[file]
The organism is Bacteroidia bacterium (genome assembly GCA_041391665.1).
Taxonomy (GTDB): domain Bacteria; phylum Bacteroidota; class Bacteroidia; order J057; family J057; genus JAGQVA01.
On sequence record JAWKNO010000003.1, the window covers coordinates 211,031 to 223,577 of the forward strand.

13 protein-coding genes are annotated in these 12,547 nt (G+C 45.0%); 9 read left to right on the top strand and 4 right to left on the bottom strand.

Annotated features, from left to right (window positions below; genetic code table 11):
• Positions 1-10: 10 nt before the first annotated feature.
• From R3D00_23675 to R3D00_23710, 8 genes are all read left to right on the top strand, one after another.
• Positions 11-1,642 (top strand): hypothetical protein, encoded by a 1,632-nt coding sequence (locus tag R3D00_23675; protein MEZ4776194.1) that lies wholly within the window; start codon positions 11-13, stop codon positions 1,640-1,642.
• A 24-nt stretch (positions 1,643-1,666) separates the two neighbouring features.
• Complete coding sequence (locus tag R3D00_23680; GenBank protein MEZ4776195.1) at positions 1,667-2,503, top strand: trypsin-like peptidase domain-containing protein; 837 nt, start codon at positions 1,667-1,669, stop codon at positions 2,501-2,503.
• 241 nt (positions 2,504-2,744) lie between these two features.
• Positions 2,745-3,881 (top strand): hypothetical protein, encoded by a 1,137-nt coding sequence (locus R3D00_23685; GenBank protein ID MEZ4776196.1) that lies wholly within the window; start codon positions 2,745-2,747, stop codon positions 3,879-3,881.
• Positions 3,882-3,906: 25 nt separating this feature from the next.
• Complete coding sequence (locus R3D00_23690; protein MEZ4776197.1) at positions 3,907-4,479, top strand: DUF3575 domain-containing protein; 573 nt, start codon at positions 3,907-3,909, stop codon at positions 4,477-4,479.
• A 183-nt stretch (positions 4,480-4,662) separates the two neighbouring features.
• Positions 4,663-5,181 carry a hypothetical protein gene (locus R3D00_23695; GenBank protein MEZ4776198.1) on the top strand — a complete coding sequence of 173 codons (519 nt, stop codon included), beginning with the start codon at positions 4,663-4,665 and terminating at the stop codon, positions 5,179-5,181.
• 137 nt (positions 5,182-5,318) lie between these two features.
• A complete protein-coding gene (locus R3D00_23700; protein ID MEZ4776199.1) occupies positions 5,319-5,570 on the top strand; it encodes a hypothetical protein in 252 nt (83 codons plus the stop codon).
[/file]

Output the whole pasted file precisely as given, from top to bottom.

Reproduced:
The organism is Bacteroidia bacterium (genome assembly GCA_041391665.1).
Taxonomy (GTDB): domain Bacteria; phylum Bacteroidota; class Bacteroidia; order J057; family J057; genus JAGQVA01.
On sequence record JAWKNO010000003.1, the window covers coordinates 211,031 to 223,577 of the forward strand.

13 protein-coding genes are annotated in these 12,547 nt (G+C 45.0%); 9 read left to right on the top strand and 4 right to left on the bottom strand.

Annotated features, from left to right (window positions below; genetic code table 11):
• Positions 1-10: 10 nt before the first annotated feature.
• From R3D00_23675 to R3D00_23710, 8 genes are all read left to right on the top strand, one after another.
• Positions 11-1,642 (top strand): hypothetical protein, encoded by a 1,632-nt coding sequence (locus tag R3D00_23675; protein MEZ4776194.1) that lies wholly within the window; start codon positions 11-13, stop codon positions 1,640-1,642.
• A 24-nt stretch (positions 1,643-1,666) separates the two neighbouring features.
• Complete coding sequence (locus tag R3D00_23680; GenBank protein MEZ4776195.1) at positions 1,667-2,503, top strand: trypsin-like peptidase domain-containing protein; 837 nt, start codon at positions 1,667-1,669, stop codon at positions 2,501-2,503.
• 241 nt (positions 2,504-2,744) lie between these two features.
• Positions 2,745-3,881 (top strand): hypothetical protein, encoded by a 1,137-nt coding sequence (locus R3D00_23685; GenBank protein ID MEZ4776196.1) that lies wholly within the window; start codon positions 2,745-2,747, stop codon positions 3,879-3,881.
• Positions 3,882-3,906: 25 nt separating this feature from the next.
• Complete coding sequence (locus R3D00_23690; protein MEZ4776197.1) at positions 3,907-4,479, top strand: DUF3575 domain-containing protein; 573 nt, start codon at positions 3,907-3,909, stop codon at positions 4,477-4,479.
• A 183-nt stretch (positions 4,480-4,662) separates the two neighbouring features.
• Positions 4,663-5,181 carry a hypothetical protein gene (locus R3D00_23695; GenBank protein MEZ4776198.1) on the top strand — a complete coding sequence of 173 codons (519 nt, stop codon included), beginning with the start codon at positions 4,663-4,665 and terminating at the stop codon, positions 5,179-5,181.
• 137 nt (positions 5,182-5,318) lie between these two features.
• A complete protein-coding gene (locus R3D00_23700; protein ID MEZ4776199.1) occupies positions 5,319-5,570 on the top strand; it encodes a hypothetical protein in 252 nt (83 codons plus the stop codon).